When we meet I habitually explain who I am and why we're meeting, which invariably involves a comment that Dr X felt Blah was going on and we could meet up to think that through, is that a fair comment, what's the truth of it, what're your thoughts on what's going on? The patient then can chatter about either the matter they've been referred with, or the GPs framing of it.

Sometimes it's helpful because they can talk through a another person, such as "The GP says I'm losing my memory, but I'm not, I'm fine," which then can lead on to why would the GP/spouse/daughter reckon your memory's not so good, and so on.

The last way I know anything of the GPs is through meeting them. Rarely I meet them formally, in monthly training they do, if I'm doing teaching with them. Sometimes I meet them in their surgery, popping in after I've seen one of their patients, just to talk it through with them. More frequently I see them in practice meetings when a nurse and I'll meet with the GPs, practice manager and their nursing staff to talk through both operational/service stuff as well as clinical stuff (such as updates on management of different conditions, since without that patients were sometimes getting inaccurate and unhelpful details).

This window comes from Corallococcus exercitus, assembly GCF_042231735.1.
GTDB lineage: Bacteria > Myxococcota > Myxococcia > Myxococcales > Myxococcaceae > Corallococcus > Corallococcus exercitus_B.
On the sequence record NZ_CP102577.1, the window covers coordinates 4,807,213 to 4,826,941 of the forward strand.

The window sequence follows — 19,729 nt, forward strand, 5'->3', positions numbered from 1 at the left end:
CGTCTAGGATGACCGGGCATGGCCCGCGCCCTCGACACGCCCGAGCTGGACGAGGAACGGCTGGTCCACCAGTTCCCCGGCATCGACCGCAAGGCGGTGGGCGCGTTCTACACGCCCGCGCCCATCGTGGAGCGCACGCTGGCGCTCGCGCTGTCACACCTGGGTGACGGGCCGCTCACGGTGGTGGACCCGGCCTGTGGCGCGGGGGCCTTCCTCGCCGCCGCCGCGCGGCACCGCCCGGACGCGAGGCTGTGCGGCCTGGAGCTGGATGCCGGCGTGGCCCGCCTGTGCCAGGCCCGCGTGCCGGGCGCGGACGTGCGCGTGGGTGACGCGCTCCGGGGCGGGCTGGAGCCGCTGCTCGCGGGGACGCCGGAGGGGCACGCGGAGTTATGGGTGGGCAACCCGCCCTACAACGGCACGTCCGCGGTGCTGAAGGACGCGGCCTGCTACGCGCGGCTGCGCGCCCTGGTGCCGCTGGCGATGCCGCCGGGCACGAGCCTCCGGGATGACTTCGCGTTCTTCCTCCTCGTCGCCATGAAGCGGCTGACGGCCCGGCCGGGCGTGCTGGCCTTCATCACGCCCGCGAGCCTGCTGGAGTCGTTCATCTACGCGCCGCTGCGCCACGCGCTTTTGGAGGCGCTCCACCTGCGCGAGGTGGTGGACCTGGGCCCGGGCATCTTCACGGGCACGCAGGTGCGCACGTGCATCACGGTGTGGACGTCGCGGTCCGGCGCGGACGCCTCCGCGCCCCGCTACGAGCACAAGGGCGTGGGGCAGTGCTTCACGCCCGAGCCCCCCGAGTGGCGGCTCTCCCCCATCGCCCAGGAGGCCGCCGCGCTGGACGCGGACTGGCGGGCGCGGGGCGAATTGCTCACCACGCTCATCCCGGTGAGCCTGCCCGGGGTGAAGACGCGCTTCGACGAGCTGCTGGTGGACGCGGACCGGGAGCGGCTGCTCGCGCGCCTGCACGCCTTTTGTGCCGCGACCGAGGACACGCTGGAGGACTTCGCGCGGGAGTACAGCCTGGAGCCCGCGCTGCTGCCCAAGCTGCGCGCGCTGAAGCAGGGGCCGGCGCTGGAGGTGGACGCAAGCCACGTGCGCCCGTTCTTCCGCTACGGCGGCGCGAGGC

The written contact, formal contact, informal popping in, episodic practice visits and patient dialogue means I get a fair feel for different GPs in my corner. Mostly, they're very good indeed. Some are fantastic.

But it gets me thinking. Who are the good doctors? Which GP would I want for my kith and kin?

And that's where I come a little unstuck. I want a good doctor to generate a service that is accessible. To have no waiting list, at all. I want them to see folk where ever they may be, that's appropriate. I want them to have a motivated, passionate team of relevant disciplines working with them, to work with the doctor to orchestrate exceptional care (synergy, not parallel working). I want few prescriptive protocols since I want care for each patient to be person centred, individual, appropriate care. I want the doctor to have capacity in their service, so all health needs they determine can then be met by their service. I want the doctors/their team to be friendly and work helpfully and collaboratively with others in Primary and Secondary Care. I want the doctor to temper policy and guidance with huge doses of common sense.